As more people use social media to offer their insights they become contributors, even if unknowingly. Storify appears to be a great tool in collecting that feedback and packaging it.

POSTED: May 9, 2011 | Scott Barkley, Production Editor, The Christian Index - sbarkley@christianindex.org


Social media a double-edged sword for international missionaries

Perhaps the loudest cheers for social media are how it opens up the conversation not only in number of voices, but speed. A few weeks ago, Twitter officially exploded onto the SBC scene with pastors (yes) young and (but wait a minute) older signing up to post their thoughts during sessions at the SBC annual meeting. President Johnny Hunt's blessing on Twitter the day after the SBC ended (@johnnymhunt) practically made it an institution of pastoral communications.

But what if that same openness can lead to danger? In an effort to head off trouble caused by well-intentioned messages via outlets such as Facebook and Twitter, the International Mission Board added a new element to missionary training recently - how to use social media wisely.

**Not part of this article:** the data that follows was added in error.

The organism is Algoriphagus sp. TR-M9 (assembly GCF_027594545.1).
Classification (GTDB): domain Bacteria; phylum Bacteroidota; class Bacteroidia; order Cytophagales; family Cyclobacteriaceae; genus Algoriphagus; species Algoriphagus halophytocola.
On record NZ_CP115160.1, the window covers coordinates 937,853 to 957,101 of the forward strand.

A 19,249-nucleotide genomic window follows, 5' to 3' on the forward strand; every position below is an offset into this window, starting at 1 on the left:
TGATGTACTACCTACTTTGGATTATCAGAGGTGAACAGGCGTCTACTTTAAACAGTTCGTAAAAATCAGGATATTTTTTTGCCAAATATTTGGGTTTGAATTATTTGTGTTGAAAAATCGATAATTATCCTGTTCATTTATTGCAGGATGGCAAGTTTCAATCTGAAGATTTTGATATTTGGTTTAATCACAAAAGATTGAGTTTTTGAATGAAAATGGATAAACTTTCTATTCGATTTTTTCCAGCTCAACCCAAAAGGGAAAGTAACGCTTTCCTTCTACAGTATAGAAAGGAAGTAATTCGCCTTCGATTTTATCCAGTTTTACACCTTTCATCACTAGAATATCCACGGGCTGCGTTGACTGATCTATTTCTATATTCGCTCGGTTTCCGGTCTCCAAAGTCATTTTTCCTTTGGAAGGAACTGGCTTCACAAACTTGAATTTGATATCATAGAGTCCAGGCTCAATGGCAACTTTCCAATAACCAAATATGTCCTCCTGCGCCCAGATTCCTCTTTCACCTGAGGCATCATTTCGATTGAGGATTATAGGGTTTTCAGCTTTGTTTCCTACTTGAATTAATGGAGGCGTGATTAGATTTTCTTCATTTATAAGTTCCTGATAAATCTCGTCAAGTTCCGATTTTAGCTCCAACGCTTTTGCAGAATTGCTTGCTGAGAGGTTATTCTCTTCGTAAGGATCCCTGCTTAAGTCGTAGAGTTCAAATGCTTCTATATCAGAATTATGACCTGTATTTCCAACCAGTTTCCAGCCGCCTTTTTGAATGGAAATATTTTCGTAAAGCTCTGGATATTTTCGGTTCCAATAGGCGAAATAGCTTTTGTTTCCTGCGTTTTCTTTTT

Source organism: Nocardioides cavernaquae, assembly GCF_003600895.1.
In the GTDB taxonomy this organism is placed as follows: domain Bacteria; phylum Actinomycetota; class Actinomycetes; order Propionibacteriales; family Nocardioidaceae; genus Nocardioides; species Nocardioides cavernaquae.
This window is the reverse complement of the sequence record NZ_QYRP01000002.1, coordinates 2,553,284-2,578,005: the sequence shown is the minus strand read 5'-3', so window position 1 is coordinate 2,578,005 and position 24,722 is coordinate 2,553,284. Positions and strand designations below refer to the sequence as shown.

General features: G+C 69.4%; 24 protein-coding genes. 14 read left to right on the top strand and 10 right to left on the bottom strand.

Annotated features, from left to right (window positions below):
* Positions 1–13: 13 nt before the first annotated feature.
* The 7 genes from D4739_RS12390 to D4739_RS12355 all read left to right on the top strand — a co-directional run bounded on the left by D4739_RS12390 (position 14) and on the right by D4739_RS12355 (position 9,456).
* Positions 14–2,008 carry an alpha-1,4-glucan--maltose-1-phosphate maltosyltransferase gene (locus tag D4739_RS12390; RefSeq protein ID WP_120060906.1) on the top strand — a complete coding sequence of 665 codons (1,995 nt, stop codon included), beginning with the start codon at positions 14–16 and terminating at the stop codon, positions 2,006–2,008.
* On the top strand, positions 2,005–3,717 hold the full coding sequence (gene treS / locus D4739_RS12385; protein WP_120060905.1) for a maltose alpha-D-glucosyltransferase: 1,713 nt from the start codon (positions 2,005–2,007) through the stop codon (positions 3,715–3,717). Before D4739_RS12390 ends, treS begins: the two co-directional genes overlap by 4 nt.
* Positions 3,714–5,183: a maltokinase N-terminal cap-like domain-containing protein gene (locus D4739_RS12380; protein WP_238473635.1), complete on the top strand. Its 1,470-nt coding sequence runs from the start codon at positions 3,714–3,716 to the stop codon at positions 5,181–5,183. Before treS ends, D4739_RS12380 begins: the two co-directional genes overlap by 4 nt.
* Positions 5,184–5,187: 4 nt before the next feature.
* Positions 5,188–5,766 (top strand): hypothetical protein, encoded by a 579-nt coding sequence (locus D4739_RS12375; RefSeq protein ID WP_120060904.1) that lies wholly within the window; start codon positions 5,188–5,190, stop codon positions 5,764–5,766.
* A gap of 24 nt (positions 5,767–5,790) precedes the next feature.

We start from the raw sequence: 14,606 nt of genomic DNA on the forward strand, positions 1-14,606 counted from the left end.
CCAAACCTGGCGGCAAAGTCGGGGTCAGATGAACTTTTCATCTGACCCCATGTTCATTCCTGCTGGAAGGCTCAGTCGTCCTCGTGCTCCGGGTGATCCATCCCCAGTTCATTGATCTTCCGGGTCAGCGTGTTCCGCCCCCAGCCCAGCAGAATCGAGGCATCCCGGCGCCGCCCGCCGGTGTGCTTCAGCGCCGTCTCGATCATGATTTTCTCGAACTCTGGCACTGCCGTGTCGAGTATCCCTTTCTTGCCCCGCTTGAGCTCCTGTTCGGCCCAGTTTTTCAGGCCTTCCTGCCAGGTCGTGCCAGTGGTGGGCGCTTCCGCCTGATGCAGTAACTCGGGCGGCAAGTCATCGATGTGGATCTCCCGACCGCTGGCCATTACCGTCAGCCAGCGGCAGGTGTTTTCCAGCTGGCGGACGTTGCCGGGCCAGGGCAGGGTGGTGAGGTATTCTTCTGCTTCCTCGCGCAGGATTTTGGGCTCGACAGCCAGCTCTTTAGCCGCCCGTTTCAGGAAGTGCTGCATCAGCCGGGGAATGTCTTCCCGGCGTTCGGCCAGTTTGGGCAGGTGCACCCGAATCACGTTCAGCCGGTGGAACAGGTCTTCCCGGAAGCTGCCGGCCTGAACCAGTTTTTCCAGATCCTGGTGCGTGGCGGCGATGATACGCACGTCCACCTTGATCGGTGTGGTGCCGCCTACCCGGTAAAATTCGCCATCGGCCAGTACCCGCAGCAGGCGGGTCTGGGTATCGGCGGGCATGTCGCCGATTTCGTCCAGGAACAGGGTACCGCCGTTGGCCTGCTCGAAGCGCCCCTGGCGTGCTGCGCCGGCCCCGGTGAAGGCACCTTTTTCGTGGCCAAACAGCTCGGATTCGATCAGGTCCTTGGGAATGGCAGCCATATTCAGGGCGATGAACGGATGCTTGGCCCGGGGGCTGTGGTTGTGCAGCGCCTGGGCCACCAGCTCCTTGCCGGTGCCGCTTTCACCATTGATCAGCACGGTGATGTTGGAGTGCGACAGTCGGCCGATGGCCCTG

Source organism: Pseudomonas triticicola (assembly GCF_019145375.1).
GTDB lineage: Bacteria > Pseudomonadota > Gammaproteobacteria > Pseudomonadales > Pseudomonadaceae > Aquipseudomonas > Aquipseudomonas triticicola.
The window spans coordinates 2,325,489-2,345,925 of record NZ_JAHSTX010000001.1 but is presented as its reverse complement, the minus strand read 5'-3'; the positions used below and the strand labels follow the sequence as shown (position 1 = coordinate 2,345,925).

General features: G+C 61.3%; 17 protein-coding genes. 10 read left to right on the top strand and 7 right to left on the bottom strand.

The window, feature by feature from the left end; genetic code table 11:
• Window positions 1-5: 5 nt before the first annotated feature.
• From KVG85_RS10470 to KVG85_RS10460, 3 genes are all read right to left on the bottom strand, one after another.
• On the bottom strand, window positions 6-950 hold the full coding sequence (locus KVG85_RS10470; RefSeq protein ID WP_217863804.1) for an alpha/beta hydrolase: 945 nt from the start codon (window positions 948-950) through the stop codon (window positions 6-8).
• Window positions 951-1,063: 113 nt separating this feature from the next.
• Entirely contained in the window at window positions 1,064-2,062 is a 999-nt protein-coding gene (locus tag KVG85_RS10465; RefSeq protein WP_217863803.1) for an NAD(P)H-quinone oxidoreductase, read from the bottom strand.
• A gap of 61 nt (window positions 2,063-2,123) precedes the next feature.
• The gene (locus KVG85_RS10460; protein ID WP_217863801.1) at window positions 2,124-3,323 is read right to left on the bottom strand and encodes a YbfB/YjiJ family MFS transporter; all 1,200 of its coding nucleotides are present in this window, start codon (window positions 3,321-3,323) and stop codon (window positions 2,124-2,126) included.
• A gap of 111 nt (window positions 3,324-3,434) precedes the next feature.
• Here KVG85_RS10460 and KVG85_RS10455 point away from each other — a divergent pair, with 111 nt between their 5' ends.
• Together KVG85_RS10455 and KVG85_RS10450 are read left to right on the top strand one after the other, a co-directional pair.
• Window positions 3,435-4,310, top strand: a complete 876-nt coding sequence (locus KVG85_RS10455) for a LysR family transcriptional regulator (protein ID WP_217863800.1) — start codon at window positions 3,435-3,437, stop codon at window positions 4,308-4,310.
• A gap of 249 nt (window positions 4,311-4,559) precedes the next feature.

"It is a concern," said Wendy Norvelle, spokesperson for the IMB. "Right now we have 54 percent of missionaries working in areas where they need to be cautious in how they communicate. In April we talked to missionaries about adjusting their privacy settings and being sure who they consider a 'friend.' On their profile, we encouraged them to use the 'limited' profile and disable some options that could inhibit their ministry."

The mirage of a smaller-than-actual audience is the biggest threat. College-age missionaries serving overseas may have to fight against their own culture of sharing almost-all online.

Warren Skinner, consultant for Collegiate Ministries of the Georgia Baptist Convention, said so far there have been no instances of student missionaries from his state placing themselves in harm's way via tweet or status update.